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Overview

MICA's Ceramics Department provides a highly individualized course of study within an atmosphere of strong community. It strives to foster the development of a student's personal voice through engagement with the media as a point of departure towards experimentation and exploration. The ceramics curriculum supports the development of technical skills within a framework of innovation and interdisciplinary thinking. Students are involved with the traditions and contemporary trends in the ceramic medium and actively engaged in critical inquiry. Immersed in this rich intellectual environment, students understand themselves within the landscape of contemporary art and culture, and through the study and research of ceramics, they learn and explore its incredibly varied role in fine and applied arts, industry, and design. The development of confidence in one's own ideas is stressed as the critical motive that drives the means and methods of making meaningful work. Students bring their strong personal convictions to class to learn from each other and the College's resident and visiting artists.

Ceramics core requirements help build competence, moving from structured learning to increasing levels of independent research and self-direction. The Ceramics Department works closely with the other departments in sculptural studies and across the institution and encourages its majors to explore their work through a wide variety of media. Elective choices in sculptural studies, as well as the generous number of open studio electives in the major provide opportunities for interdisciplinary work and the healthy exchange of ideas among all areas of the College. Ceramics elective courses provide focused, thematic, or technical options, and experiences ranging from the traditional to industrial processes, from the archaic to the newest in technologies.

In the junior year, ceramics majors join with the majors of the other departments in the sculptural studies area – fiber and interdisciplinary sculpture – to take Junior Seminar. The curriculum culminates with a capstone experience that combines a critically written senior thesis and artist's statement, professional development, and the creation of a thesis body of work. The year-long Senior Thesis and Seminar (12 credits for the year) grows out of a student's own research and direction and culminates with their participation with seniors from the sculptural studies area to participate in the College-wide Commencement Exhibition.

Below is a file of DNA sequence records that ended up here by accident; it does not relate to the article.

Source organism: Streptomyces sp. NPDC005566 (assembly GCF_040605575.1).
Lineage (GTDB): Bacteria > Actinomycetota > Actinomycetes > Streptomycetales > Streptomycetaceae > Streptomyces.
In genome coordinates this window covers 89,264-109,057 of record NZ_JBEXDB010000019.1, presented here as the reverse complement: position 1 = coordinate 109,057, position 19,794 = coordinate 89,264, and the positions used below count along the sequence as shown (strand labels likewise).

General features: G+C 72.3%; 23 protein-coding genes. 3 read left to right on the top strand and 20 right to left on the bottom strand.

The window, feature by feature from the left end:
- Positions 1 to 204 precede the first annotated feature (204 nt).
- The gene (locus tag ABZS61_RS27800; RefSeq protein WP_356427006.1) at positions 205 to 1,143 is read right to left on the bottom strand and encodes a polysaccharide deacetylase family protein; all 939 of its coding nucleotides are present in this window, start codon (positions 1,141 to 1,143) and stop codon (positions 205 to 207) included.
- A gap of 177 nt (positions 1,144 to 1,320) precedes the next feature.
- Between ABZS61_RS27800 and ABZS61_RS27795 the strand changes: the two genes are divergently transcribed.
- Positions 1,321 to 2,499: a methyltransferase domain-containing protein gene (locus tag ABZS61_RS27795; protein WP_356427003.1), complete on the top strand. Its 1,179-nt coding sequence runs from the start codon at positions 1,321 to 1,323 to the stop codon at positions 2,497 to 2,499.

Internships are encouraged, with the most popular at Baltimore Clayworks. Advanced students are encouraged to participate in the ceramics world at large, including attending national ceramics conferences such as the National Council for Education in the Ceramic Arts.

The 6,000-square-foot ceramics facility consists of a spacious studio work area with separate senior studios. Adjoining the studio is a well-ventilated clay mixing and storage room and a glaze preparation and application area. Other specialty equipment includes two pneumatic extruders, a mold-drying cabinet, and an area for mold making and slip casting. The department's kiln room features 12 electric kilns, including a glass-slumping kiln; several small test-fire kilns; six 7-cubic-foot kilns; a 17-cubic foot tall sculpture kiln; and a 21-cubicfoot large kiln. The department has two Bailey gas kilns purchased in 2004, a 12-cubic-foot downdraft, and a 31-cubic-foot downdraft shuttle kiln as well as a state of the art, computer controlled 80-cubic foot Blaauw Gas Kiln. Raku firings are done in two 8-cubic-foot kilns in the department's outdoor courtyard area. Wood firing opportunities are regularly scheduled at off-campus facilities. The department also maintains a research room that houses a reference library of images (digital and slides), books, magazines, computer facilities, equipment for photographing artwork, and a seminar area.